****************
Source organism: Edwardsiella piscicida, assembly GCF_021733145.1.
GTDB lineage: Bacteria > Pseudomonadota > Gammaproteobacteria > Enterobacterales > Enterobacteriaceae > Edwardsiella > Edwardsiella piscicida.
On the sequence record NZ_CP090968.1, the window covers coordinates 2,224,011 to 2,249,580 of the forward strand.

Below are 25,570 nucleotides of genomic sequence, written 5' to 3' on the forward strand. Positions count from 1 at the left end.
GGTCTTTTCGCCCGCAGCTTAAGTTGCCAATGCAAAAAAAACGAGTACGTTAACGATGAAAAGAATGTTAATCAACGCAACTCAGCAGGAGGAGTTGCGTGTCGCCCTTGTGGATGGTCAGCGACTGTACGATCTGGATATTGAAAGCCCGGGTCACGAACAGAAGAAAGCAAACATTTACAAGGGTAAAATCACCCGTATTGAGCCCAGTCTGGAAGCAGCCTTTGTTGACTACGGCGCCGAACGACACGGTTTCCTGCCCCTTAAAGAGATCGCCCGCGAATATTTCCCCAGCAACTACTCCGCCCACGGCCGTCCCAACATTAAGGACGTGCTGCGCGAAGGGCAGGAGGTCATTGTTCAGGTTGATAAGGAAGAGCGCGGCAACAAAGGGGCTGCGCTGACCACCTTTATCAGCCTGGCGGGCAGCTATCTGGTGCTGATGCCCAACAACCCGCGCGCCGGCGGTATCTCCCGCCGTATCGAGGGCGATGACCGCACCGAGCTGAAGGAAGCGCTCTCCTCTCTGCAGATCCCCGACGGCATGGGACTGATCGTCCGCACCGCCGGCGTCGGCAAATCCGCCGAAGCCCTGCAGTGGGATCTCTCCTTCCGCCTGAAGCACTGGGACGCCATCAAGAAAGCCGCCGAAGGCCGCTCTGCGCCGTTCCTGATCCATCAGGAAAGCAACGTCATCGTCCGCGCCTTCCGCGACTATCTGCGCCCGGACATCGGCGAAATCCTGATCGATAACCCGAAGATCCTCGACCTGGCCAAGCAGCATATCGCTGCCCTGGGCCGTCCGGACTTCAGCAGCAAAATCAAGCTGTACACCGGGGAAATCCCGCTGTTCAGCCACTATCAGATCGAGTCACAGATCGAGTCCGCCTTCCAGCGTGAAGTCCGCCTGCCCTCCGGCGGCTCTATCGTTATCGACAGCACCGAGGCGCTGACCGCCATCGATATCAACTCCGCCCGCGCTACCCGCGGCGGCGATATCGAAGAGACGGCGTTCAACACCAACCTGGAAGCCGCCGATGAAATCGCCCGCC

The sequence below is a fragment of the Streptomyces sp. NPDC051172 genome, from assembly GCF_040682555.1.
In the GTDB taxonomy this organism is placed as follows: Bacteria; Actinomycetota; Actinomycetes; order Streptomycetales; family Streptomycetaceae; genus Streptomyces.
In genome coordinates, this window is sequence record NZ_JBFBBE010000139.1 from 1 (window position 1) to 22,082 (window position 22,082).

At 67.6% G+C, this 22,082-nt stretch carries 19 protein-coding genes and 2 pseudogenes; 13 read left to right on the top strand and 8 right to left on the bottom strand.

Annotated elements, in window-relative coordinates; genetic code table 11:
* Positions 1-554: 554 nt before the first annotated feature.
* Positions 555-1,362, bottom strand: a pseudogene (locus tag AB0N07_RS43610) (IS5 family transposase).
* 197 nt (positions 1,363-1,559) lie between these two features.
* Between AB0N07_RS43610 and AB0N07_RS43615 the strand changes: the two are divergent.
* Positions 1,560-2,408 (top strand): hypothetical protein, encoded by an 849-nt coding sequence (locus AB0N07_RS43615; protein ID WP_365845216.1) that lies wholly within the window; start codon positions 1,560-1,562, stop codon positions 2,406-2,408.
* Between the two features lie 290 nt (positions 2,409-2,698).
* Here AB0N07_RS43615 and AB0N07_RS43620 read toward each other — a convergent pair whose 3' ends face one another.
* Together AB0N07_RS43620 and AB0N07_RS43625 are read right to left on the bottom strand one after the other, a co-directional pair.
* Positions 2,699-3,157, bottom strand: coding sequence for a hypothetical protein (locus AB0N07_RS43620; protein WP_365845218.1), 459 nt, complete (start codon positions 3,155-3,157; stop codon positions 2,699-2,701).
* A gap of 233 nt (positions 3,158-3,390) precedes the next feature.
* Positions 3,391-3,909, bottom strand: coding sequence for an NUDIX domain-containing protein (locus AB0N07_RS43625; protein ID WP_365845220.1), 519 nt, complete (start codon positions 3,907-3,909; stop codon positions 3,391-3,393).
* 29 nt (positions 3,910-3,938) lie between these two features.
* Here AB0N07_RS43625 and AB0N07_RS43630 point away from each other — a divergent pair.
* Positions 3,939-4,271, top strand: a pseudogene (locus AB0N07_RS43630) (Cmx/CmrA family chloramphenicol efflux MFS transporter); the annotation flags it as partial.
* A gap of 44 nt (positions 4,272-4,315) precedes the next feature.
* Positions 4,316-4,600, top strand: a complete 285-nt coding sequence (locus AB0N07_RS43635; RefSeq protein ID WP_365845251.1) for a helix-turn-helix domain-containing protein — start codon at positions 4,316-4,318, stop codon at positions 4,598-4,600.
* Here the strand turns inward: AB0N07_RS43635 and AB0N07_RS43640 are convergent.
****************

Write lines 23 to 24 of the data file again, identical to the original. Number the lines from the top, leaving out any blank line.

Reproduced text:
* Here AB0N07_RS43625 and AB0N07_RS43630 point away from each other — a divergent pair.
* Positions 3,939-4,271, top strand: a pseudogene (locus AB0N07_RS43630) (Cmx/CmrA family chloramphenicol efflux MFS transporter); the annotation flags it as partial.